Soil and Compost forum: Curing Compost

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Wisconsin (Zone 5a)
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skits
May 27, 2018 1:41 PM CST
I have a huge amount of compost that is close to done and has not been cured. I'm wondering if I can use it as mulch around my flower gardens. Will it cure in place? I'll wait for my vegetable garden, but I have so much it's taking a lot of effort to turn as often as I'd like.
Name: Larry
Enterprise, Al. 36330 (Zone 8b)
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Seedfork
May 27, 2018 1:49 PM CST
I am not familiar with compost that is done, but not yet "Cured"? What does that mean?
Wisconsin (Zone 5a)
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skits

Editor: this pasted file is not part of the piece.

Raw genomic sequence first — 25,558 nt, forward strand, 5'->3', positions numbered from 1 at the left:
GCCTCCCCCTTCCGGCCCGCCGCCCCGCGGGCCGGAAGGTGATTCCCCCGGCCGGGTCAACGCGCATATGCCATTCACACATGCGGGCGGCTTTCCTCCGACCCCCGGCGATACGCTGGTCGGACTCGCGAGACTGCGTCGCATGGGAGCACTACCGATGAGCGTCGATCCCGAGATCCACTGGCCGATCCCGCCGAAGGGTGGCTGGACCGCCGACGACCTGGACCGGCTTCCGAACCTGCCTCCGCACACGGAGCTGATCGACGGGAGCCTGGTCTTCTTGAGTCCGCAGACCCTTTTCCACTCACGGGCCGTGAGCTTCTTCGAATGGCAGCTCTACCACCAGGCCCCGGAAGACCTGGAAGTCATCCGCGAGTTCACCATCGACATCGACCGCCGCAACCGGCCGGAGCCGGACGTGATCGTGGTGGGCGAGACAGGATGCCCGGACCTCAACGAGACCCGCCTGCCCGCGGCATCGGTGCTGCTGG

May 28, 2018 1:47 PM CST
Well, from my research after it's "done" (when it no longer cooks so hot) it should sit for six weeks to cure. A new different kind of microbe (?) comes in. I've never waited, heck I only have four months to work with, but it made sense and brought the ph to be neutral. I wouldn't have such a problem, but non gardening hubby put a ton of grass clippings into my pile after I'd informed him I was done adding. So I had to amend that. Now I have enough to do my flower gardens and a good chunk of the lawn. And he's chomping at the bit for a place for his clippings. It's one of those things where some knowledge can be dangerous?
Name: Larry
Enterprise, Al. 36330 (Zone 8b)
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Seedfork
May 28, 2018 2:26 PM CST
Ok, I see what you are saying now. Yes, you can use it as mulch after it cools, and yes it will cure in place even with out turning it: it just takes more time. If you have room, you can spread out grass clippings and let them dry for a few days then even if you have nothing to add to them you can use it as mulch as long as they are not still heating up and as long as you keep the layer thin enough to allow water to penetrate. The worms love grass clippings.
Wisconsin (Zone 5a)